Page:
Theresa May promised it would be the ‘Brexit election’, in which she would sweep to a landslide victory and gain the enhanced parliamentary majority necessary to pursue hard Brexit. Instead, the Tories ended up losing seats to Labour MPs who overwhelmingly want to take a pragmatic approach to Brexit that prioritises jobs and trade. It’s clear now that hard Brexit is dead.
But what does this mean for human rights? The most immediate impact is that Labour’s bargaining position in Parliament is greatly enhanced, so their previous demands such as a unilateral guarantee of EU nationals’ residency rights and protection for EU-derived employment and equality rights will now have far greater force.
With their tiny DUP-enabled majority, the government will also probably find it difficult to rip up EU-derived employment and equality rights once Brexit is over and we no longer have the protection of the EU courts. In fact, it’s unlikely the Tories will be able to get anything vaguely controversial through Parliament with the current arithmetic.
The bigger question is about the single market and free movement. Before the election, it seemed all but certain that Britain would crash out of the single market in order to put an end to free movement. But with hard Brexit clearly rejected by the public, is there now a possibility of something different?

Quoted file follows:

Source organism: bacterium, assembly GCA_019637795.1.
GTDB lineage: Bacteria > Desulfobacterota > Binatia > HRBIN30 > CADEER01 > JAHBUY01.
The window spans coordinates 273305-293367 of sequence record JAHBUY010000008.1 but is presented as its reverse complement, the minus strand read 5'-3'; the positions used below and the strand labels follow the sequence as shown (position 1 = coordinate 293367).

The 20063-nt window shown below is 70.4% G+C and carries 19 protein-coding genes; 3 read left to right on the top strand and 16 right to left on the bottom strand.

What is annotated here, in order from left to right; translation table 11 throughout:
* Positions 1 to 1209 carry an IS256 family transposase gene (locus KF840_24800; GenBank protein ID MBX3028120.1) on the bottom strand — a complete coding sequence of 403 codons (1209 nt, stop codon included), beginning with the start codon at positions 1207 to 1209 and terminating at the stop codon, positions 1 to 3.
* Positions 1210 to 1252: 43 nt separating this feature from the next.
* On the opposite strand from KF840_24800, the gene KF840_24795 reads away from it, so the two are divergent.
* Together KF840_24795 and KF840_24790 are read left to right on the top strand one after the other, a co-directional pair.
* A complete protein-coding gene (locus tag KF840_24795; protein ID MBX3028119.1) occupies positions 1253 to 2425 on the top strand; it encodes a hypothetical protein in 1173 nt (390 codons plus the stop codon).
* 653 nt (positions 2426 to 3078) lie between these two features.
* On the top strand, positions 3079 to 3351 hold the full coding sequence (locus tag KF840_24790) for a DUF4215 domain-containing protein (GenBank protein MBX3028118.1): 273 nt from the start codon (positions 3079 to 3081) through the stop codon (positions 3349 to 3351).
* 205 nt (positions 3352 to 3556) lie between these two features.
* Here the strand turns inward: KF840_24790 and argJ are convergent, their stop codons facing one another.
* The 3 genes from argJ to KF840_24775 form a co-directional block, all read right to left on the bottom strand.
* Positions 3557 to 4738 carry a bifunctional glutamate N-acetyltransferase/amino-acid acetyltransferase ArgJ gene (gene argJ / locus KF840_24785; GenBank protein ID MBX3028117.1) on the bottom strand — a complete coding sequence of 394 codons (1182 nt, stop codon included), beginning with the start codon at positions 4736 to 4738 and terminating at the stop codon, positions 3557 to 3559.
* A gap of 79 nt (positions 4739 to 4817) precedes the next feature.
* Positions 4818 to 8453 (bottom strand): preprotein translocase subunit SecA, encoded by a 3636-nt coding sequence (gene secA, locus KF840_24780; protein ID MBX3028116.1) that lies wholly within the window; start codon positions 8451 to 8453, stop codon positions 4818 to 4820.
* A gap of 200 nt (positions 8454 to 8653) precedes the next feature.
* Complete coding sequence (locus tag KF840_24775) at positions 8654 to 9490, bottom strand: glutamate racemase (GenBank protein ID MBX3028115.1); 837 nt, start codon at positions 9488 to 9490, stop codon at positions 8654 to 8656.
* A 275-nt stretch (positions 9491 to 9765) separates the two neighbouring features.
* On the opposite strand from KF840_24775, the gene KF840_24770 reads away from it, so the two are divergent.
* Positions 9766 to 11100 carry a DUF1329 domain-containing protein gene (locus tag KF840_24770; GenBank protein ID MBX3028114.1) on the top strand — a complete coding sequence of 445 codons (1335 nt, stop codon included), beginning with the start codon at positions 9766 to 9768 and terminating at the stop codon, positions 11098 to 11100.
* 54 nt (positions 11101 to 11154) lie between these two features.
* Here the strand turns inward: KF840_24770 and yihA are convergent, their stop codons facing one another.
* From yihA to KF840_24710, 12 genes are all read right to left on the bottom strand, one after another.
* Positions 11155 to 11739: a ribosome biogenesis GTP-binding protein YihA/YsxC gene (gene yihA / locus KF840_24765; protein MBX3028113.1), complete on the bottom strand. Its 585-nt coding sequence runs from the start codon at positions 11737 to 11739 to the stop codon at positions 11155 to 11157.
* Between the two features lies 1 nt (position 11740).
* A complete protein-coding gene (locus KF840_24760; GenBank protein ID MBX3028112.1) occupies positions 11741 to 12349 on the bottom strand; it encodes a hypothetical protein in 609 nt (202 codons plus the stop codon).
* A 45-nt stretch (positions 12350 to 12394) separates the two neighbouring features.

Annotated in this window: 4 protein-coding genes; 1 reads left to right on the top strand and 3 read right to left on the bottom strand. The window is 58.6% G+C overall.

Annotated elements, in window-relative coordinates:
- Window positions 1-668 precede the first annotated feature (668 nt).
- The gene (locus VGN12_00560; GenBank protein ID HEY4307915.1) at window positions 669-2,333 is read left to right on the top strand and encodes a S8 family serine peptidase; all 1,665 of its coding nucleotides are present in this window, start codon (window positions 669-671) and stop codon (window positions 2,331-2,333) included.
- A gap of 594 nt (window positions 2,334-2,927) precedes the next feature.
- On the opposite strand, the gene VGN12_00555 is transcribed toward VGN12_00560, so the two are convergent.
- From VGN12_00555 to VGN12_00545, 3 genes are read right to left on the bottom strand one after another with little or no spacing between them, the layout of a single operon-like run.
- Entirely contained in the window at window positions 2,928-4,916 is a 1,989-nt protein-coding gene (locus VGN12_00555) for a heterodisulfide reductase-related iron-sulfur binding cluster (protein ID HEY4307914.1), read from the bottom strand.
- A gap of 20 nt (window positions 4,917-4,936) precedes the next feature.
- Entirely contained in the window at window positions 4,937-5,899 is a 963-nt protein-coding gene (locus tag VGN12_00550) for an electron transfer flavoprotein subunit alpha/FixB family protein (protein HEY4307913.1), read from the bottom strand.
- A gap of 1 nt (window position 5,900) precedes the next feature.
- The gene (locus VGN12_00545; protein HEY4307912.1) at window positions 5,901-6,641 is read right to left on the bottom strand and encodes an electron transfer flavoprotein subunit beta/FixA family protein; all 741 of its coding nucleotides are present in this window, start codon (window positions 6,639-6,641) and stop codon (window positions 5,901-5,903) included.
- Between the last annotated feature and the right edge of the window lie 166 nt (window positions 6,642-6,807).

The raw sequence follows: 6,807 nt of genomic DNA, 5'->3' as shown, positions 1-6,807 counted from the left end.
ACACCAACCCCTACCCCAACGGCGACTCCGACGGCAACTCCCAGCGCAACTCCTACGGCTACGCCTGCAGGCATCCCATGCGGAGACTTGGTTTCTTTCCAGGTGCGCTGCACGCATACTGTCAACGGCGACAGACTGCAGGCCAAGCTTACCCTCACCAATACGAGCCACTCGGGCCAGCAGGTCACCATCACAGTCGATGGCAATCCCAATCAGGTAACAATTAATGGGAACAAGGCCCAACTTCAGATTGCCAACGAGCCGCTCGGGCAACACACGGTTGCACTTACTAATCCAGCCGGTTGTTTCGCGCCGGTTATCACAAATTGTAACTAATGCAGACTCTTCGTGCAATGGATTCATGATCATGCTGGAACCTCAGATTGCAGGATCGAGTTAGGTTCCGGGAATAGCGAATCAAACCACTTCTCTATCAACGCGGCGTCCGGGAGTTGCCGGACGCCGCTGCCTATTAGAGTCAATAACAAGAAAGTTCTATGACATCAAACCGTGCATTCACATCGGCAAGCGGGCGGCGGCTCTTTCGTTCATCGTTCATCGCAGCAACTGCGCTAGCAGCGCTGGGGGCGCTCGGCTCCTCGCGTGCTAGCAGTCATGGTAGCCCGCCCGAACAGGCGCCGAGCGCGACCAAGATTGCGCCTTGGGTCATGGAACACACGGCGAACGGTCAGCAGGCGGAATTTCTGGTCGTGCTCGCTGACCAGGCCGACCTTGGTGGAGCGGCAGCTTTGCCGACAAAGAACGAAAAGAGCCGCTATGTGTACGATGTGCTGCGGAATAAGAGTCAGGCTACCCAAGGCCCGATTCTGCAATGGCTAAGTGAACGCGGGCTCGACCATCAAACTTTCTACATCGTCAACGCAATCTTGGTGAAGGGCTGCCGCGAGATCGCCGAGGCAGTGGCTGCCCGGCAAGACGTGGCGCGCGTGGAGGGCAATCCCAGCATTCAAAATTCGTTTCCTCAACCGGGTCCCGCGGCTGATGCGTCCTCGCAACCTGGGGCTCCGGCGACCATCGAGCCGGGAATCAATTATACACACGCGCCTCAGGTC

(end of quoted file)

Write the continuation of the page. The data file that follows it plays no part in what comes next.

Keir Starmer, the Shadow Brexit Secretary, has admitted it will be difficult to stay in the single market if free movement is to end, but he’s not ruling it out. Might there be some formulation that would allow the UK to impose limited immigration restrictions and stay in the single market? It’s hard to say. There are various proposals for ‘free movement minus’, essentially a form of free movement that is slightly more restrictive than the current system. These include the idea of a ‘brake’ on EU immigration if it’s seen to be harming the economy, and restricting free movement to those people who already have a job offer (after all, isn’t that still free movement of labour?) or a family here. Whether or not these are compatible with single market membership will depend on how flexible the EU is prepared to be.
Or maybe the election result gives Labour a mandate to stick with free movement in its current form? I suspect the shadow cabinet will be reluctant to take this approach, having clearly stated during the campaign that free movement will end after Brexit.
Certainly an outcome which retains many of the benefits of the single market and allows some form of free movement could be a major positive for protecting human rights. The more restrictive our immigration system becomes, and the more danger there is of economic catastrophe, the more likely we are to see human rights violations. But other outcomes aren’t necessarily incompatible with human rights either.
The good news is we’re no longer powerless. The hung Parliament gives Labour an opportunity to shape Brexit in a way that would never have been possible with the previous parliamentary arithmetic. The question now is whether we can capitalise on it.
Andrew Noakes is Director of the Labour Campaign for Human Rights